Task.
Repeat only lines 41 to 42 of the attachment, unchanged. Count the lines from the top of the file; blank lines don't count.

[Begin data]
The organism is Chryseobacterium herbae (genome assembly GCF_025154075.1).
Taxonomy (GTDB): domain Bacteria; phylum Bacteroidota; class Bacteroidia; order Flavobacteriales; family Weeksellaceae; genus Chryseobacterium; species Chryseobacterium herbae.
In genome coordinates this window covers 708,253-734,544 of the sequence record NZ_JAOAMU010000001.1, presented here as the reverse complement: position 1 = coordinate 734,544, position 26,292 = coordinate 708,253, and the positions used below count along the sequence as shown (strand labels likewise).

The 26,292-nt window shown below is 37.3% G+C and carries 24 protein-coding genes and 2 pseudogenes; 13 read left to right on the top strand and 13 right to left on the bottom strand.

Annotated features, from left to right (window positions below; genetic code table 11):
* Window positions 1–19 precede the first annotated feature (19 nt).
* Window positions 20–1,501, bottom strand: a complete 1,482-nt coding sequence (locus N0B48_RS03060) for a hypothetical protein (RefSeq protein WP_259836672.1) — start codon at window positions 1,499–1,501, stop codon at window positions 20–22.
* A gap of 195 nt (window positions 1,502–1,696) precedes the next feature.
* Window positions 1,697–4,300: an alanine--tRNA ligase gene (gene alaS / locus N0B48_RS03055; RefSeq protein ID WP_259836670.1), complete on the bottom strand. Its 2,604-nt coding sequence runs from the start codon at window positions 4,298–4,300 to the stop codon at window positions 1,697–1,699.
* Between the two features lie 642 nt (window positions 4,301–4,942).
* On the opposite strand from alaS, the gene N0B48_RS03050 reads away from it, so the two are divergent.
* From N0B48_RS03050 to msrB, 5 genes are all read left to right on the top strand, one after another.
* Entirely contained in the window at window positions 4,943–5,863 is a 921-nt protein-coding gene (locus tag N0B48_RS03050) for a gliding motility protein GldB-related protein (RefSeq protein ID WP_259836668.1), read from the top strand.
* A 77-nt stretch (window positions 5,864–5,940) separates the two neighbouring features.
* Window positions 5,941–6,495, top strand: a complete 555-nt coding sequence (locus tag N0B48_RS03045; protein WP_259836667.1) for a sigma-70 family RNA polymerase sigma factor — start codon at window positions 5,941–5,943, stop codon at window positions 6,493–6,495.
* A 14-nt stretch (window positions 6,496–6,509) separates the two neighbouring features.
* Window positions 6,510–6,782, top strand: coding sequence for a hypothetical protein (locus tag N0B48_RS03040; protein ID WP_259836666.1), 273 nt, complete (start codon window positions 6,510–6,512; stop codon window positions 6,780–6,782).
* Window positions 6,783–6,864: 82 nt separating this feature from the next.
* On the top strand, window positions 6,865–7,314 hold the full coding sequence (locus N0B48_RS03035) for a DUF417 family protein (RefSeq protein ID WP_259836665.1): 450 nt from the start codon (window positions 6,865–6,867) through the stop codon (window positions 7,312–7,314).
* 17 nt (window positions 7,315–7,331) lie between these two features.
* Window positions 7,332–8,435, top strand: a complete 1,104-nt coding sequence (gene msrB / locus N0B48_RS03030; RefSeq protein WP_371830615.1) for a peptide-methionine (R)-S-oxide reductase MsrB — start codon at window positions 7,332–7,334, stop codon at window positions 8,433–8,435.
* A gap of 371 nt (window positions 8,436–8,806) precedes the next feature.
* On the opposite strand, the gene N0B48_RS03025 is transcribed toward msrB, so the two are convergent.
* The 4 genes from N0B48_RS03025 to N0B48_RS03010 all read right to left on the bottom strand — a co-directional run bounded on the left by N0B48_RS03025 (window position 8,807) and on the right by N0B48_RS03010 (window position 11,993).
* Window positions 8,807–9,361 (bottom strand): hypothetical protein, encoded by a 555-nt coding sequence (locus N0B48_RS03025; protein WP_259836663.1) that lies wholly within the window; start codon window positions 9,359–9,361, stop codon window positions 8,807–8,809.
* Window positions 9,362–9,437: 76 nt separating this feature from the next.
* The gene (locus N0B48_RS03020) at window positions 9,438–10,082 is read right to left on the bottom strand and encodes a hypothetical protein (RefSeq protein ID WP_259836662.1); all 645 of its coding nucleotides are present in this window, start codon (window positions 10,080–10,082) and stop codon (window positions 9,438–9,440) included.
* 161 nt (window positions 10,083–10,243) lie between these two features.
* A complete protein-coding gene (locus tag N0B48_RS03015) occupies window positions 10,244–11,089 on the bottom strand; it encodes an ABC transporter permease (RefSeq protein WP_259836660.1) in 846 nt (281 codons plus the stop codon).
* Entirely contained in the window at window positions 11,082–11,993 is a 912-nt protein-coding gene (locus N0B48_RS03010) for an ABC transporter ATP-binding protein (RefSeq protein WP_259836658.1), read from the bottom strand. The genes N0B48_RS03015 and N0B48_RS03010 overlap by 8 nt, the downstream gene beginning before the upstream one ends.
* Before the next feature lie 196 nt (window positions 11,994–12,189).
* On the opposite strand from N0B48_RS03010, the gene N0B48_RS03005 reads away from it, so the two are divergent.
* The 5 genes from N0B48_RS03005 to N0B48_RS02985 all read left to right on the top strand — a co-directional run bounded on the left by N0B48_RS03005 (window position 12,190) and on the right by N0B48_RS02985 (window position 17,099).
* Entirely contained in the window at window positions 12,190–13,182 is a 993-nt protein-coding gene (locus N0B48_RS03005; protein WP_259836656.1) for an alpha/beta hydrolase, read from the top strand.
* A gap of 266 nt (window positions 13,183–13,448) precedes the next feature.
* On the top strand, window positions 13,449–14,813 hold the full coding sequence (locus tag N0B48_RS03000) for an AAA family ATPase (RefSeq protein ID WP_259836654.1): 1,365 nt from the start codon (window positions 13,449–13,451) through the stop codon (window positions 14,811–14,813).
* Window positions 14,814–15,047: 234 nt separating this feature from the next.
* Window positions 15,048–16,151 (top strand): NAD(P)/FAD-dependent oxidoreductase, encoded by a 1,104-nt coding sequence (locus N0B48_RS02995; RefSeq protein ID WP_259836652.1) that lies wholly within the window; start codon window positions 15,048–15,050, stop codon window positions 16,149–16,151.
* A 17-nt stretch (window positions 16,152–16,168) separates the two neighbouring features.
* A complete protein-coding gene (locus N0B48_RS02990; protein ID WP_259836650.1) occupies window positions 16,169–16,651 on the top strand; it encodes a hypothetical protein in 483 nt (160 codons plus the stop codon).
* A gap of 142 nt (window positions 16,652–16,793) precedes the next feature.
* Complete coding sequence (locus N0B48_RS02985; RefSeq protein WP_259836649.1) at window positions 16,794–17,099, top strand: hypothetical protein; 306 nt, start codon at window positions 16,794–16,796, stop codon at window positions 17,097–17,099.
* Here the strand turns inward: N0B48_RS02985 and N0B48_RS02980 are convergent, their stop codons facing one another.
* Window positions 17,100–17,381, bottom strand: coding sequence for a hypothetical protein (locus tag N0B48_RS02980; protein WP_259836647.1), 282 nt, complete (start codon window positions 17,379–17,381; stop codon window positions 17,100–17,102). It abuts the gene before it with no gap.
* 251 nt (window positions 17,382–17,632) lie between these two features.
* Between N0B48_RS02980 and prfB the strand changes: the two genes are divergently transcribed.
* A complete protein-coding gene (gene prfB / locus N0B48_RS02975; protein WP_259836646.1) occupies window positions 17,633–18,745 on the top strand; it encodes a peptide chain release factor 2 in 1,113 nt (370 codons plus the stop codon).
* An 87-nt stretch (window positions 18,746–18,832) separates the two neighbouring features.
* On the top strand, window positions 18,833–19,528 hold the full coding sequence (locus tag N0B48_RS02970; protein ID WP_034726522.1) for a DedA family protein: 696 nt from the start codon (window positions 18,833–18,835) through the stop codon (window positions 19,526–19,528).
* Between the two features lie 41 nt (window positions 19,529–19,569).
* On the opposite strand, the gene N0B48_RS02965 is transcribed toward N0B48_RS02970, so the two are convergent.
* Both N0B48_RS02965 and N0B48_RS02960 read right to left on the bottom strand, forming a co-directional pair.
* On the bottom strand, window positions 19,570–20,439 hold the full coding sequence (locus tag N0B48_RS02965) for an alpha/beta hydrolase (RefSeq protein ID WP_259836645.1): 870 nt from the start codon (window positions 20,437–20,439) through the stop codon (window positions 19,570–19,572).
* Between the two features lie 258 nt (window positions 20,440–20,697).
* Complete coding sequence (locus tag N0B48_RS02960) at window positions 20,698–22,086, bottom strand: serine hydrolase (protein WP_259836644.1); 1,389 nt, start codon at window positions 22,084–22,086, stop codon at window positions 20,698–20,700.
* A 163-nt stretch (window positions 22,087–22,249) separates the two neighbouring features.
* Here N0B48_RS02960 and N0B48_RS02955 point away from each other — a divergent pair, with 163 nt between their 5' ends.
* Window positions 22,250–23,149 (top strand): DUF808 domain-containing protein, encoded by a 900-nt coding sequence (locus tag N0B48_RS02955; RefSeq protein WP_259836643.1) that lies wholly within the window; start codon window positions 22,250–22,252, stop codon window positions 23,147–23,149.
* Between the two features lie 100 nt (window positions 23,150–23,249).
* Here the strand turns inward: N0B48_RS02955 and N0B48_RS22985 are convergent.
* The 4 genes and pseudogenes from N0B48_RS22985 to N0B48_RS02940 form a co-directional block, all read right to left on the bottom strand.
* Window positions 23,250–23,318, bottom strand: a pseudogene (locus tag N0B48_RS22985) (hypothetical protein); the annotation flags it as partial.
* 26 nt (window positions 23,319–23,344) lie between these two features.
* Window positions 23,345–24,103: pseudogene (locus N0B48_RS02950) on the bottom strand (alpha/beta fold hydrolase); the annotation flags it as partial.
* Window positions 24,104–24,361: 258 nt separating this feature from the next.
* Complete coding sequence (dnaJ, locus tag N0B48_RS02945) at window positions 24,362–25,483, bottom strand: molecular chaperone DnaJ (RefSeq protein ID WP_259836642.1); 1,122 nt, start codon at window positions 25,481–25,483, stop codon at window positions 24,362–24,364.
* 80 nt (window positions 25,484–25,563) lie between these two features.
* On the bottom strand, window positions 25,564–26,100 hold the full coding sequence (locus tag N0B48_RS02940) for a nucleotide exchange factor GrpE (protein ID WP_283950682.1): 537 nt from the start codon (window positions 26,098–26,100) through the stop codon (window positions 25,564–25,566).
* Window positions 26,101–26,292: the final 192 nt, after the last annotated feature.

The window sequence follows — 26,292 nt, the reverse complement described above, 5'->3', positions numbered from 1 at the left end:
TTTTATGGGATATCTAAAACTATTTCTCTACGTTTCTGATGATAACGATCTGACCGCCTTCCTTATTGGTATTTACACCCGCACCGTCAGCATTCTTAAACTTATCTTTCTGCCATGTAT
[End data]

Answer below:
* A gap of 142 nt (window positions 16,652–16,793) precedes the next feature.
* Complete coding sequence (locus N0B48_RS02985; RefSeq protein WP_259836649.1) at window positions 16,794–17,099, top strand: hypothetical protein; 306 nt, start codon at window positions 16,794–16,796, stop codon at window positions 17,097–17,099.